Friday, June 13, 2008

Sing Me Back Home

OK, I admit it. When it comes to real country music, and those whom I believe truly appreciate it as the art form that it is, I am prejudiced. Never in a million years would I believe that some guy from New Hampshire, a writer and editor for the New York Times, of all the newspapers in the word, for crying out loud, would know much about the real thing; no way would someone with that background actually understand the music and those who created it. Well, that was before I read Sing Me Back Home, by Dana Jennings, who is exactly the guy I just described.

I want to apologize, Mr. Jennings, and I salute you, sir.

Sing Me Back Home is not a straight forward history of country music. Books like those serve their purpose, certainly, and there are many worthy ones out there already that take that approach. Jennings, on the other hand, turns the history of country music into something very personal: a way to share his own family story.

As most country music historians (and knowledgeable fans) agree, the years from the late forties to the very end of the sixties mark the period of classic country music. The music reached its peak during those years and has faced a steady, downhill slide since 1970 with the exception of a small (and poorly rewarded) group of pickers and singers that refuses to let classic country music completely disappear. But, overall, country music has probably never been in a sorrier state than it is in today. According to Jenkins, in fact, “It can be entertaining, but the difference between today’s country and the summits of the 1950s and ‘60s is the difference between the lightning and the lighting bug.”

As Jennings puts it, “country music was made by poor people for poor people.” At its best, country music reflected, and maybe even justified, the lives endured by the rural poor who lived all around the United States, not just those from the South or the mountains and coal-producing regions of the Southeast. It is the history of working people, those who made livings with their hands, often at the sacrifice of their health or even their lives, during those two decades. Nothing for them came easy and, when they finally made it to Saturday night, they became walking, talking country songs themselves. They lived the cheating songs and the drinking songs; they spent time in prison, went hungry in the bad times, hit the road out of desperation or despair, had love affairs end badly, and repented on Sunday mornings with the full knowledge that they would backslide again come the very next Saturday night.

But what makes Sing Me Back Home so memorable is the way that Dana Jennings readily fits a member of his own family to every kind of classic country song there is. He lived it – and he remembers it because it made him the man that he is today despite the fact that he sits behind a desk at the New York Times. Song by song, the reader meets members of Jennings’ family who could easily have been the inspirations for those same songs because, not only did these folks love and surround themselves with country music, they lived the lifestyle at its heart.

For those of us of a certain age, and of a certain upbringing, this book is like preaching to the choir. We already knew this deep down in our souls. But having someone as frank, and just as importantly, as articulate, as Dana Jennings come along to tell the real story of country music’s golden age and how its listeners related to those songs, is a real bonus.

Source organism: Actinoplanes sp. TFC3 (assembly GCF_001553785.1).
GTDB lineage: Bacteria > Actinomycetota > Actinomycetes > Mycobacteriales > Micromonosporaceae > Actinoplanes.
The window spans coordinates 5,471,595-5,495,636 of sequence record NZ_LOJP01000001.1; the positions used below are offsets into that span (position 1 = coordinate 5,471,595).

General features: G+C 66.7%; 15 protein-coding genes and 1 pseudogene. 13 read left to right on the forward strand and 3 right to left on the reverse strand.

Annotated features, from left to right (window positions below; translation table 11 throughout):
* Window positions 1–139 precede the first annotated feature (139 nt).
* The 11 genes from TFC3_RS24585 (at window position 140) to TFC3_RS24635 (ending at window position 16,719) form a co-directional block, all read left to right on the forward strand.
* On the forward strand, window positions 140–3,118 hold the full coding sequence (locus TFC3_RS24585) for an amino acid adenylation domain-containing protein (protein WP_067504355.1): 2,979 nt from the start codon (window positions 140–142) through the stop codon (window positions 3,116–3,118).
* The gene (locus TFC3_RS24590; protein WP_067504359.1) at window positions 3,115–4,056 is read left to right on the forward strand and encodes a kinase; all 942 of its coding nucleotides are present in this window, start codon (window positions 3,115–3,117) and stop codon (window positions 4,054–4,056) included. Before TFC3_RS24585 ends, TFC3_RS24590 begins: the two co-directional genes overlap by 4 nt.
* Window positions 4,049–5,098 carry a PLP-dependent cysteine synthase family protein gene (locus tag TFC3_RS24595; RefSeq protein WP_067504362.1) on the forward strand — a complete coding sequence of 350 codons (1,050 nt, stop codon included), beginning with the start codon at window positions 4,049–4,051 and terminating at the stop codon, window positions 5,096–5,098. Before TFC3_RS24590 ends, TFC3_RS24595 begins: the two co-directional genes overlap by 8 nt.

Sing Me Back Home fits longtime country music fans like an old glove. But the book is also a perfect primer for those newer fans who wonder about the country music legends that are barely more than names to them today. In fact, the discography at the end of the book is worth its whole $24 dollar cover price. Those willing to spend the money and time required to surround themselves with the albums and box sets listed by Jennings in that discography will learn more about the history of America’s working class than they could ever learn from any textbook.

Despite what David Allan Coe says to the contrary, I do not believe in the perfect country music song. But there just might be a perfect country music book. If so, this is it.

Rated at: 5.0


  1. Country music today tends to sound like disco.

    Hmm. I think this might make a perfect Father's Day present. I'll have to preview it to make sure it's safe though....

  2. I've just ordered it from B&N.

    Sounds great.

  3. Wow, this book sounds great...and written by a boy called Dana no less!

  4. I, too, was amazed that a boy from New Hampshire was able to make the same connections to family through classic country music as this girl from Logan, West Virginia. Just a wonderful, wonderful book. My mother let me read parts of it aloud to her, and she HATES being read to.

  5. Carrie, that's true, but sad. Country music has lost its unique sound and is pretty much sounds like everything else I hear on the radio; it even sounds like the worst elevator music I used to dread having to be trapped into listening.

  6. Jolene, I know that you know a lot about classic country music already so I think you should enjoy this one. Jennings is a very good writer.

  7. Yep, bybee, a book on country music written by a boy named Dana...and a great one, at that. :-)

  8. Anonymous, I'm assuming that your mother is of the age of the writer's parents and that she could identify easily with the excerpts you read to her?

    I think the book was just dead on when comparing the real world of country music fans of those decades to the world described in the music of the era...they were exactly the same.

  9. I have a (male) cousin named Dana. ;)

    I get to pick this one up at the library this afternoon. Looking forward to it.

  10. Hey, I have one of those male cousins named Dana, too, sfp. Are we related? :-)